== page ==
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Lecture 1:

Introduction to Algorithms
Steven Skiena

Department of Computer Science


State University of New York
Stony Brook, NY 117944400

http://www.cs.stonybrook.edu/skiena
Syllabus / Course Mechanics

Prerequisites (Data structures and linear algebra)


Textbook
Grading
Homeworks
Daily problems
Exams
Rules of the Game
1 Introduction to algorithms 1-27
2 Asymptotic notation 31-40
3 Logarithms and more 41-56 HW1 out
4 Elementary data structures 65-83
5 Dictionary data structures 83-89
6 Hashing 89-98
7 Applications of Sorting 103-108
8 Heapsort/Priority Queues 108-119 HW1 in / HW2out
9 Mergesort/Quicksort/Binsort 120-138
Midterm 1
10 Data structures for graphs 145-160
11 Breadth-first search 161-168 HW2 in / HW3 out
12 Topological sort/connectivity 169-183
13 Minimum spanning trees 191-204
14 Shortest paths 205-216
15 Exploiting graph algorithms 217-224
16 Combinatorial search 230-238 HW3 in / HW4 out
17 Program optimization 239-247
18 Elements of dynamic programming 273-290
19 Examples of dynamic programming 291-300
20 Limitations of dynamic programming 301-310 HW4 in / HW5 out
21 Dynamic programming review
Midterm 2
22 Reductions 316-322
23 Easy reductions 323-329
24 Harder reductions 330-333
25 The NP-completeness challenge 334-340 HW 5 in
Final Exam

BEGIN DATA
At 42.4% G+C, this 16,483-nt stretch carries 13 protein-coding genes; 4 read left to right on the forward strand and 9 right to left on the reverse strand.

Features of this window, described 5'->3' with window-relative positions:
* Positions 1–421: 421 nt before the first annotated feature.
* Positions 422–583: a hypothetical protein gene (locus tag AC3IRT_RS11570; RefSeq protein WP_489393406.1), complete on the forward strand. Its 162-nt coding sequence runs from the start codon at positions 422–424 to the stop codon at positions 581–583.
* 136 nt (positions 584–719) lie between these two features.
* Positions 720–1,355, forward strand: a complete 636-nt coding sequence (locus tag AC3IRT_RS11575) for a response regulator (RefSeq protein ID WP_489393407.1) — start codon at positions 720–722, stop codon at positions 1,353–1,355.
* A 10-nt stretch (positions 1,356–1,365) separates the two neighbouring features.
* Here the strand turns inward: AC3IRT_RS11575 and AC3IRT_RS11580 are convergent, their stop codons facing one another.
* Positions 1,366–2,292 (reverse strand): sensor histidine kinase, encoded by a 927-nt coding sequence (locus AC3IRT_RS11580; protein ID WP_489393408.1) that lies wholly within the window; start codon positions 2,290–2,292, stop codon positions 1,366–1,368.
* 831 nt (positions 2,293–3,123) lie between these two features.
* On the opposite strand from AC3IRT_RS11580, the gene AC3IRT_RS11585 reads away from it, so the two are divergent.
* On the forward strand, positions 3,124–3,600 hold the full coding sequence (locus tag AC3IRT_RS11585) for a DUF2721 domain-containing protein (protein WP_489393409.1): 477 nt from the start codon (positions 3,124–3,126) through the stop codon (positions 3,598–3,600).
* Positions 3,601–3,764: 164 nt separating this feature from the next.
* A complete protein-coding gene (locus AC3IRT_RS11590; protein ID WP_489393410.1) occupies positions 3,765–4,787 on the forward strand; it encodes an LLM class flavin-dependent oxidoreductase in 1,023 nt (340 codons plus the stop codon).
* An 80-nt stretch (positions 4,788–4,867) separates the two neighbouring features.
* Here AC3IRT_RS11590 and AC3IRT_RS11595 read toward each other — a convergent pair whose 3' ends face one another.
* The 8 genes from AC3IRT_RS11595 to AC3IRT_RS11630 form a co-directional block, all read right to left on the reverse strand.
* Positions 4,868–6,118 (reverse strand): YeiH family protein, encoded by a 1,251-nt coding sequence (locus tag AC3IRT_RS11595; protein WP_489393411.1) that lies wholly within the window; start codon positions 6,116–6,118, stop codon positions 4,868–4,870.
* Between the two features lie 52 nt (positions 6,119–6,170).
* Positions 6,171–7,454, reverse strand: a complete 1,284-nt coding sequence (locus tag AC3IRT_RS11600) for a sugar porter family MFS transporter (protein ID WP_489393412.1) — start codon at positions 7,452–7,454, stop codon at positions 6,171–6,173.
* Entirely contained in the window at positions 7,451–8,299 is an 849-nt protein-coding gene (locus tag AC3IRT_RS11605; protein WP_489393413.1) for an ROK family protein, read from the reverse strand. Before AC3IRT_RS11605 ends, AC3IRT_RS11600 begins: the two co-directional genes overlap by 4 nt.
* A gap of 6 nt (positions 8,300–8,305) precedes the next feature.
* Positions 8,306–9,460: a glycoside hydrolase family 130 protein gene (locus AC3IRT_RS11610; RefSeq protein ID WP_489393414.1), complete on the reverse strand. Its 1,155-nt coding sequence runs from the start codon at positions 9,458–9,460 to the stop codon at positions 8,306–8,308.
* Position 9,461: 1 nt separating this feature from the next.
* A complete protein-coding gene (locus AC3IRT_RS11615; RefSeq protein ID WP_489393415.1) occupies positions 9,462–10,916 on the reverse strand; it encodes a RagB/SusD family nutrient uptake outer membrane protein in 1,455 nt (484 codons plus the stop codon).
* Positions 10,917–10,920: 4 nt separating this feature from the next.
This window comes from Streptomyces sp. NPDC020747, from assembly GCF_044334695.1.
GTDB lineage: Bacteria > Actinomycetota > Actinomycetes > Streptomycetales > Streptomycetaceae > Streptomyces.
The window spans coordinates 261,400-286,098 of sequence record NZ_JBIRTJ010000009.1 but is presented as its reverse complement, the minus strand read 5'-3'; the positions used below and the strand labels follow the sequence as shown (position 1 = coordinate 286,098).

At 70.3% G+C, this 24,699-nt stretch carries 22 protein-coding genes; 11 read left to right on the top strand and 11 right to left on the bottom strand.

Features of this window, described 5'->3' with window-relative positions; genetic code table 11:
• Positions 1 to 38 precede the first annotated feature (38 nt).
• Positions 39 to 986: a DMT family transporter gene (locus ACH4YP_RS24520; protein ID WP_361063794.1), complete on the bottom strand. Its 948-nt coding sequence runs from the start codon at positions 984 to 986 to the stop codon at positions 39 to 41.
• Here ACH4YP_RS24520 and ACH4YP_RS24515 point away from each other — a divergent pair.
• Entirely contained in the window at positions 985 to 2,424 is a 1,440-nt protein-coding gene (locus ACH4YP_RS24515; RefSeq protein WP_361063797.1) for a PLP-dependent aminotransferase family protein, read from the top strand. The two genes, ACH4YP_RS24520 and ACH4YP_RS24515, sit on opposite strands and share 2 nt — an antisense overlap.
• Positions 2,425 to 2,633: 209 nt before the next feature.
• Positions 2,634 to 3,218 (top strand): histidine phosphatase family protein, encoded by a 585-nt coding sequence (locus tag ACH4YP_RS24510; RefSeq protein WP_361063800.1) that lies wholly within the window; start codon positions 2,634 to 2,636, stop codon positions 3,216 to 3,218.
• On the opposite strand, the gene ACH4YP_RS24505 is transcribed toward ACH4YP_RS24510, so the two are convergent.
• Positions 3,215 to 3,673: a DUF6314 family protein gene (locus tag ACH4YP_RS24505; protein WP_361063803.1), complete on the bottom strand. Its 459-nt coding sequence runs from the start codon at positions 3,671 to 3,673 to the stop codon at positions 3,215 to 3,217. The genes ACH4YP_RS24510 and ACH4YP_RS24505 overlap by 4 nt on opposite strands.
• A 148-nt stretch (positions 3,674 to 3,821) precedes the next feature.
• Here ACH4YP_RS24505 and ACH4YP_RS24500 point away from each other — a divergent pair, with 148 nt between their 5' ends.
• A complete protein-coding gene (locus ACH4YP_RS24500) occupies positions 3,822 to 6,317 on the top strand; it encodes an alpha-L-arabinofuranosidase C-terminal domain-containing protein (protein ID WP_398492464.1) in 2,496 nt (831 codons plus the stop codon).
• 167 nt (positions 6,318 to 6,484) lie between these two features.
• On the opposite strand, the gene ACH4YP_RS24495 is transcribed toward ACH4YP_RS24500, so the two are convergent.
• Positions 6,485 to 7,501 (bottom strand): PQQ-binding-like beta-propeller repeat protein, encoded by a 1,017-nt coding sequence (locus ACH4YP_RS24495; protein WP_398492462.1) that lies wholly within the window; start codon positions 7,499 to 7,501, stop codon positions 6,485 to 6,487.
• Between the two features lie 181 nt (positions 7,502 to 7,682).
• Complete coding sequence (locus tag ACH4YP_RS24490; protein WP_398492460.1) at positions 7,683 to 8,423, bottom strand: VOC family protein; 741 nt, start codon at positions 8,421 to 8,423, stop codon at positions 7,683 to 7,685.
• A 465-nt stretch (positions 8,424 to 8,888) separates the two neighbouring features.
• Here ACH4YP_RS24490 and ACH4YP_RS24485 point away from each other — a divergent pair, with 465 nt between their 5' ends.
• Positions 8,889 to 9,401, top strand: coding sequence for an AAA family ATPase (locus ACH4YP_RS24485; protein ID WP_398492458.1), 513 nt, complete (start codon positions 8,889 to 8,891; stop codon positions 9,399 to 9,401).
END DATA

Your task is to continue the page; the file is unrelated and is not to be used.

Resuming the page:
What Is An Algorithm?
Algorithms are the ideas behind computer programs.
An algorithm is the thing which stays the same whether the
program is in assembly language running on a supercomputer
in New York or running on a cell phone in Kathmandu in
Python!
To be interesting, an algorithm has to solve a general,
specified problem.
An algorithmic problem is specified by describing the set of
instances it must work on, and what desired properties the
output must have.
Example Problem: Sorting
Input: A sequence of N numbers a1...an
Output: the permutation (reordering) of the input sequence
such as a1 a2 . . . an.

We seek algorithms which are correct and efficient.


A faster algorithm running on a slower computer will always
win for sufficiently large instances, as we shall see.
Usually, problems dont have to get that large before the faster
algorithm wins.
Correctness
For any algorithm, we must prove that it always returns the
desired output for all legal instances of the problem.
For sorting, this means even if (1) the input is already sorted,
or (2) it contains repeated elements.
Algorithm correctness is not obvious in many optimization
problems!
Algorithms problems must be carefully specified to allow a
provably correct algorithm to exist. We can find the shortest
tour but not the best tour.
Robot Tour Optimization
Suppose you have a robot arm equipped with a tool, say a
soldering iron. To enable the robot arm to do a soldering job,
we must construct an ordering of the contact points, so the
robot visits (and solders) the points in order.
We seek the order which minimizes the testing time (i.e.
travel distance) it takes to assemble the circuit board.
Find the Shortest Robot Tour

You are given the job to program the robot arm. Give me an
algorithm to find the most efficient tour!
Nearest Neighbor Tour
A popular solution starts at some point p0 and then walks to
its nearest neighbor p1 first, then repeats from p1, etc. until
done.
Pick and visit an initial point p0
p = p0
i=0
While there are still unvisited points
i=i+1
Let pi be the closest unvisited point to pi1
Visit pi
Return to p0 from pi
Nearest Neighbor Tour is Wrong!

-21 -5 -1 0 1 3 11

-21 -5 -1 0 1 3 11

Starting from the leftmost point will not fix the problem.
Closest Pair Tour
Another idea is to repeatedly connect the closest pair of
points whose connection will not cause a cycle or a three-way
branch, until all points are in one tour.